So maybe rather than trying to bark graft it this spring, cut it, and then protect the root suckers or watersprouts? That might work.

In general I’m really trying to keep these trees, just because my Dad has an emotional connection with them.

Other than normal winter pruning, should I be removing any of these larger limbs? Would this increase the vigor? I would have to think that since a few of these trees put out a fair amount of fruit and the water sprouts grew well, they’ve still got a bit of life left.

I should also note that those pictures were taken in October.

My apologies on being so scattered with my questions. They seem to mirror my thoughts on this. I keep thinking that I’ve gotten all of my questions out, but then I find others!

As I said, don’t remove more than a third of existing tree. This means leave 2/3rds of leaf buds in the process of removing big wood. That will assure adequate sap will be pulled through the wood to keep bark reasonably cool. You bring down the height gradually.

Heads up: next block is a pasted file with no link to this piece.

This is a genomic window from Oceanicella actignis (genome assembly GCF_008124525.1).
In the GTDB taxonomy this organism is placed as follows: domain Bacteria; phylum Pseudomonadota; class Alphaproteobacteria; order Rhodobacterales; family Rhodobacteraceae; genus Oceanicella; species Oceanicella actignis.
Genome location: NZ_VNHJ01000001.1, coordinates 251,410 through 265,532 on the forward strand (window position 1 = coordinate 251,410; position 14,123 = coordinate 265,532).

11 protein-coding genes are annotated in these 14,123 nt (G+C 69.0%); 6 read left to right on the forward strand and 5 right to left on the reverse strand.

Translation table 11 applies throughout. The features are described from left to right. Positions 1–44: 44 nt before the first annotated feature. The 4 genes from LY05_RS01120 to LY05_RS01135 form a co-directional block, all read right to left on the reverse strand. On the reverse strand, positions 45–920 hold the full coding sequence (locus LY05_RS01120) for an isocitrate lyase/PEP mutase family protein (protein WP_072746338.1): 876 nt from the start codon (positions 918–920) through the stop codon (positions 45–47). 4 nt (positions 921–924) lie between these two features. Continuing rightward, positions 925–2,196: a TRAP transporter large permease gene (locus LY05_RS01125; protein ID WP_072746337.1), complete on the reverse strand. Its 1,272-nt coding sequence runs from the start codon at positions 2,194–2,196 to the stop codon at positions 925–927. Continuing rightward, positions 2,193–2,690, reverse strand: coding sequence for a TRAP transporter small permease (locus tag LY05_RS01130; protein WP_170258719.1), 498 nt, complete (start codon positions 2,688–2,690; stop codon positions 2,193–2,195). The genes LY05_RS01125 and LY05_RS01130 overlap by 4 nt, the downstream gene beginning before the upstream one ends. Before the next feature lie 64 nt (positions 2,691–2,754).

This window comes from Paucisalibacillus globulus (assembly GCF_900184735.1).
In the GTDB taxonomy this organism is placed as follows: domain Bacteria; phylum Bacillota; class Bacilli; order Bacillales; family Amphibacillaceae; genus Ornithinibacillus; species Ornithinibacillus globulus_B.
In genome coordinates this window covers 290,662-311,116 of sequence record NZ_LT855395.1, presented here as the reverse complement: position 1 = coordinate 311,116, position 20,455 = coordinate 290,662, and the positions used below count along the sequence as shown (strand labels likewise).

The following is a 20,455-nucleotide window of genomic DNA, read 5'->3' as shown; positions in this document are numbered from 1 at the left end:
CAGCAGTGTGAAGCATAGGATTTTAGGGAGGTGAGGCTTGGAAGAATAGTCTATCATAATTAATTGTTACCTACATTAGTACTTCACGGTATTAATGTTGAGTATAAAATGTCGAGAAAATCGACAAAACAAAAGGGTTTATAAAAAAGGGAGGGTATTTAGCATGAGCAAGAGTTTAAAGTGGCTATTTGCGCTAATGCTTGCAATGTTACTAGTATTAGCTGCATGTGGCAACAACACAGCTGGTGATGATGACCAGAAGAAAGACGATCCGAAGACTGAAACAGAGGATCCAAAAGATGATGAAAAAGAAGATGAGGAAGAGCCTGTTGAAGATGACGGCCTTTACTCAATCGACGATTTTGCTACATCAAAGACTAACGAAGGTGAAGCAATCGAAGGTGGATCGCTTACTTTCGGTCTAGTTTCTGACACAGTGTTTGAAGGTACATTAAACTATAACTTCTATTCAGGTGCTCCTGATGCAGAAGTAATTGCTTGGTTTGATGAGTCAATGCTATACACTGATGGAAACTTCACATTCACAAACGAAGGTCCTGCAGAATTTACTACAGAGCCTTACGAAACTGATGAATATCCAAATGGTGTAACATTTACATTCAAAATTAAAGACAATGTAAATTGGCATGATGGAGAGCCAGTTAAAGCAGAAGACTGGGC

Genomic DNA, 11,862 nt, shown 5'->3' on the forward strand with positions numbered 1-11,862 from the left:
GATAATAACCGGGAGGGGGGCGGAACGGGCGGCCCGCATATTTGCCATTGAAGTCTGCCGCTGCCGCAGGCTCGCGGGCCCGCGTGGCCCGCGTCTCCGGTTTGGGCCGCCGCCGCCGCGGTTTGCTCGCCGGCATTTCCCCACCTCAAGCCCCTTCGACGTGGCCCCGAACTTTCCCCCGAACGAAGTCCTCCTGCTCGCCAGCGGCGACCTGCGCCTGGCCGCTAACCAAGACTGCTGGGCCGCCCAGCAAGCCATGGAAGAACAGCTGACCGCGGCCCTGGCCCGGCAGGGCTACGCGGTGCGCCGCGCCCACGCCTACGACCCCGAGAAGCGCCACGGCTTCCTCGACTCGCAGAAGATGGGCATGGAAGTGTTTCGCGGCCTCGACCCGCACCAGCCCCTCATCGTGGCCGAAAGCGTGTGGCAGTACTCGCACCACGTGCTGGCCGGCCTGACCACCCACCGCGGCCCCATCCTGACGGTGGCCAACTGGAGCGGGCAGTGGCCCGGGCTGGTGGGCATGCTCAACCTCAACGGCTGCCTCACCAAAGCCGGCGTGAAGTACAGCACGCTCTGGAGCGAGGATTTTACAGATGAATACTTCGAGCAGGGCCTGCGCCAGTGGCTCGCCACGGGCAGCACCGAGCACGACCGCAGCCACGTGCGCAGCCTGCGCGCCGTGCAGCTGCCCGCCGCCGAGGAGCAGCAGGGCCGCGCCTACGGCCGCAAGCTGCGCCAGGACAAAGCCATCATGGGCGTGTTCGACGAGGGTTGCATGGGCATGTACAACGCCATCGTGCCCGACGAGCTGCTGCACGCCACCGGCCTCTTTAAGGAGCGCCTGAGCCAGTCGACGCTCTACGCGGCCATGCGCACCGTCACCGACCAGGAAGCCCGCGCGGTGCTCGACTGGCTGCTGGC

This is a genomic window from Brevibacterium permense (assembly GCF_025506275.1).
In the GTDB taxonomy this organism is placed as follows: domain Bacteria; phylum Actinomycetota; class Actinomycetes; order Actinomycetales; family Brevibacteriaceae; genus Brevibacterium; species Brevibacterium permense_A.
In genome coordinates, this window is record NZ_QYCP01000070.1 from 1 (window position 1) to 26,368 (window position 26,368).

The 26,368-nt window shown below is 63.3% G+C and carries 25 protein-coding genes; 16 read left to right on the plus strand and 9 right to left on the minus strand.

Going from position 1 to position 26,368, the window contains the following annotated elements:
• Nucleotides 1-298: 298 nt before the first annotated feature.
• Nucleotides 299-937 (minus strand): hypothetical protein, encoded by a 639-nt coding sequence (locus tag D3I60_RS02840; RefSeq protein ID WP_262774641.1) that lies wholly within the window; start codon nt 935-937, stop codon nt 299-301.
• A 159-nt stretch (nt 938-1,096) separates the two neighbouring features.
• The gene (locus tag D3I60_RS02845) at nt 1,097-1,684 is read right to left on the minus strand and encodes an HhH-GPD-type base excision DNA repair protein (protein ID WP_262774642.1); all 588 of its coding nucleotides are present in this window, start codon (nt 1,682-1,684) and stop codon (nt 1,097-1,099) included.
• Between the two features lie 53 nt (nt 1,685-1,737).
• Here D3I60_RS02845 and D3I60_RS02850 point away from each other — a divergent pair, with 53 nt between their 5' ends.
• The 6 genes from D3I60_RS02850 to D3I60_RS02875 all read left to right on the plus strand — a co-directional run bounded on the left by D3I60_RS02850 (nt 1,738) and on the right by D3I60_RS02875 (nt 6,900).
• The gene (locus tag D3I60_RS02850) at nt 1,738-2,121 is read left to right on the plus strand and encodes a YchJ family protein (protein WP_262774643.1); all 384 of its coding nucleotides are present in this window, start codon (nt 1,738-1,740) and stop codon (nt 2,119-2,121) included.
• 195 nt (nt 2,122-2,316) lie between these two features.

I am only basing vigor on what I can see. A tree with good vigor on full sized or nearly full sized rootstocks will usually send out lots of shoots at least 2 ft long. Heavy crops will reduce the vigor on any given year and you can increase vigor by reducing the knobby short spur wood where fruit and flowers form. If you take off half of that from the wood you leave it can be helpful as well.


Whenever I see large mature trees in decline like that it is usually because surrounding trees have grown tall enough to block most of the summer sun. You’re in zone 5, so I wouldn’t expect sunburn issues, especially in mature trees with a thick bark layer. If there is a soil problem, it must have developed after the trees reached full size. I would be looking for evidence of disease or pests.